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Liberal Greens gain ground among Swiss voters

The President of the Liberal Green Party, Jürg Grossen, at a delegates' meeting just before the federal elections of 2019. Keystone / Melanie Duchene

One year after the green wave that engulfed the Swiss parliament, a poll shows that the Green Party is losing support, while the Liberal Green Party is gaining in strength. The Swiss People’s Party remains the country's largest, but its electoral base continues to erode. 

This content was published on November 13, 2020 - 17:00

The 2019 federal elections saw the Greens make a historic leap in parliament. The Green Party won 17 seats in the House of Representatives and thus became the country's fourth largest political force. One year on, a poll of voters carried out by the sotomo research institute shows that the strength of the parties remains fairly stable: the conservative right Swiss People’s Party still commands the majority of votes, followed by the leftwing Social Democrats, the centre-right Radical-Liberal Party and the leftwing Green Party. 

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Despite ending up the big loser in the 2019 federal elections (-3.8 percentage points), the Swiss People’s Party remains the largest political force in the country. However, its base continues to erode with a 1.5 percentage point drop in voting intentions among respondents in the autumn 2020 survey. The Green Party holds on to most of its gains but is losing voters (-1 percentage point), while the centrist Liberal Green Party gains 2 percentage points.  

“Unlike the Greens, the Liberal Greens do not yet seem to have exhausted their growth potential,” noted the sotomo report published on Friday. “They could narrow the gap and become the sixth largest political force in the country." 

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Covid-19 tsunami 

However, the polling firm points out that the context has changed dramatically since last year: the arrival of the new coronavirus has profoundly altered voters’ concerns. The pandemic is now perceived by an overwhelming majority of respondents (61%) as the most important challenge facing Switzerland.  

However, climate change, which was the dominant theme in the 2019 elections, remains in second place (34%). The next most important issues are directly related to the pandemic: the economy, unemployment and wages. Previous major concerns unrelated to the virus have taken a back seat, such as relations between Switzerland and the European Union, immigration or pensions.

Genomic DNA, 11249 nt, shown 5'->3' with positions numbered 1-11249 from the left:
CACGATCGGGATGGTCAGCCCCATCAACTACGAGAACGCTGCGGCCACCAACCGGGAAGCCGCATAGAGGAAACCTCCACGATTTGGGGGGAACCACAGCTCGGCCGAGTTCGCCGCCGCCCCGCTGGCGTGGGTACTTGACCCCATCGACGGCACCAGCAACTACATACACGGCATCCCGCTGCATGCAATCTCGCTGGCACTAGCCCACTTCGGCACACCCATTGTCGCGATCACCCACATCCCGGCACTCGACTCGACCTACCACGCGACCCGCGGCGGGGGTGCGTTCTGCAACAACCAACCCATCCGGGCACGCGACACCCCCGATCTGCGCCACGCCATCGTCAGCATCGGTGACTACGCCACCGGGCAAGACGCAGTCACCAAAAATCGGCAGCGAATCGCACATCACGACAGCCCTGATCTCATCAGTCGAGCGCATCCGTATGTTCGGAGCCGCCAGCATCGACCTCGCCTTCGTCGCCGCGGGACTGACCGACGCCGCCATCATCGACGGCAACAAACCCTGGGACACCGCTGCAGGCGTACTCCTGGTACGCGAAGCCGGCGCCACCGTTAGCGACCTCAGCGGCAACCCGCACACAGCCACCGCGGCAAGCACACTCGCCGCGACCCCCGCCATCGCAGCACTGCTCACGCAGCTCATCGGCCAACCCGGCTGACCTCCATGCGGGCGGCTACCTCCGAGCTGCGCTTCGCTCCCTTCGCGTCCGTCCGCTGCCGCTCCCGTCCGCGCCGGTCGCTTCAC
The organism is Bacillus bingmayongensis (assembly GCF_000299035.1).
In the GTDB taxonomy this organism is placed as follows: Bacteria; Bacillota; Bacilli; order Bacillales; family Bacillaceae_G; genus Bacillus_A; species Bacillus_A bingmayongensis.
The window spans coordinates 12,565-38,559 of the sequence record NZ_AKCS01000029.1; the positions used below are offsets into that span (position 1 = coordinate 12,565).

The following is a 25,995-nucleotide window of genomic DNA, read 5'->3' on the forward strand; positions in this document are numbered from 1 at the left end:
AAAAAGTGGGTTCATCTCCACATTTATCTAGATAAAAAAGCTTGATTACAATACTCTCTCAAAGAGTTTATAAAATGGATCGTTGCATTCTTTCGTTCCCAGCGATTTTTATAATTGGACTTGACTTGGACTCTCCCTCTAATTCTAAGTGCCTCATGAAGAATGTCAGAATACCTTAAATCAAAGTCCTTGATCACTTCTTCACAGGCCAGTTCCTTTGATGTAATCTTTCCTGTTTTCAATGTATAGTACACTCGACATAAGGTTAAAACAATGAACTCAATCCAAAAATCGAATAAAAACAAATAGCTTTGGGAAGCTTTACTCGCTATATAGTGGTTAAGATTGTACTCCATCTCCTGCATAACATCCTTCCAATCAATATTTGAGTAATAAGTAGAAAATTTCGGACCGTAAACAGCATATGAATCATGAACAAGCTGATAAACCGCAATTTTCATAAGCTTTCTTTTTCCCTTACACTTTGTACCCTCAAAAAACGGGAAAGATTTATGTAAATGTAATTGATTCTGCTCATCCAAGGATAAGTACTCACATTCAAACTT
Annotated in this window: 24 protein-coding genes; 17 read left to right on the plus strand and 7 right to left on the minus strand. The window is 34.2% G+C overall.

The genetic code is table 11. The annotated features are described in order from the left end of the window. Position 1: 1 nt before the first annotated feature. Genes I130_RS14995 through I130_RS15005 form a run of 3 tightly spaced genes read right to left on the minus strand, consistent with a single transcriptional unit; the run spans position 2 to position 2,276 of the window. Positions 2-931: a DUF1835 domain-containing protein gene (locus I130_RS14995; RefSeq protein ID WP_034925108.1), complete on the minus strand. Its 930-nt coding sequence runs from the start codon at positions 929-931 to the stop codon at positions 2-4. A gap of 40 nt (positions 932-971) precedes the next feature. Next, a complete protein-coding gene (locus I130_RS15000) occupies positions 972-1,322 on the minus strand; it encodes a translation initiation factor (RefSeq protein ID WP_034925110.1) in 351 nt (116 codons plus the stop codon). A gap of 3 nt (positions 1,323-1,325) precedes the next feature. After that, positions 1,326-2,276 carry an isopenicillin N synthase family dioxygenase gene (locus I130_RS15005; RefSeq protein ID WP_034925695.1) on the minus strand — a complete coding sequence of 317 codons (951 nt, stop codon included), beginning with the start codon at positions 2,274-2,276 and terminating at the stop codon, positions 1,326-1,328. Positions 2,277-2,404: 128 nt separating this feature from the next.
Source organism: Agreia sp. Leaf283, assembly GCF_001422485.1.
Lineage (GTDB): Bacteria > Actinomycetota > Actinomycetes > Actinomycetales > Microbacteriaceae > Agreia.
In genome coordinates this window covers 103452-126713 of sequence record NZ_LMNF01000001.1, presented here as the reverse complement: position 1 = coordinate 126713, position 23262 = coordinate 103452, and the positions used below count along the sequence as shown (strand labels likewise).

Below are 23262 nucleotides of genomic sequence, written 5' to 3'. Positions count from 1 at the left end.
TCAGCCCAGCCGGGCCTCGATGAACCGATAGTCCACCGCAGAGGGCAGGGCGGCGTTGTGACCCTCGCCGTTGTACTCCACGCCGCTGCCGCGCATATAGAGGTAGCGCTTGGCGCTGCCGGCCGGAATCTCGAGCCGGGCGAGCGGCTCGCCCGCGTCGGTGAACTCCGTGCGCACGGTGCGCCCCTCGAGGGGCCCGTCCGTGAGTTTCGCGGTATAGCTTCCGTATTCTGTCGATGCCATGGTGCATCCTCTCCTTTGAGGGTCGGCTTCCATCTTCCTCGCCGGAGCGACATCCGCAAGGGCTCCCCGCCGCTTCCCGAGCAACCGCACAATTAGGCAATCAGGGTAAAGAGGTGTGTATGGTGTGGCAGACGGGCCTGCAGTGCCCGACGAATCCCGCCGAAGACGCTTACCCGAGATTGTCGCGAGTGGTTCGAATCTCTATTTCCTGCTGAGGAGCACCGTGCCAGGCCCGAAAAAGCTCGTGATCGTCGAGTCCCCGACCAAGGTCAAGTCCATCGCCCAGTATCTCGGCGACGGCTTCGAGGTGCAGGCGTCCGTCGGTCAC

“The 2019 elections took place in an environment marked by an extremely stable economic situation,” said the research institute. “The coronavirus crisis changed the situation significantly. However, these new priorities do not appear to have significantly altered the electoral intentions.” 

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Voters from four of Switzerland's six largest parties now see the pandemic as the number one challenge. But supporters of the Swiss People’s Party continue to be primarily concerned about immigration and foreigners, while Green Party voters are increasingly concerned about the climate.  

“Whereas a year ago, 65% of the Swiss People’s Party electorate regarded immigration as the most important challenge, this figure has now fallen to 45%,” the pollster reported. “This is probably one of the causes of this further erosion of the party's base.” 

Coronavirus is also the main concern among voters in all three language regions, but this trend is even more pronounced in French-speaking Switzerland (67%) than in German-speaking (58%) and Italian-speaking (59%) regions. While climate change remains the second priority in the French- and German-speaking regions, health insurance premiums and unemployment dominate in the Italian-speaking part.   

The survey was carried out by the research institute Sotomo on behalf of the Swiss Broadcasting Corporation (SBC), SWI swissinfo.ch’s parent company. A questionnaire was submitted to 19,620 Swiss voters between October 23 and November 2. The margin of error is +/- 1.3 percentage points. 

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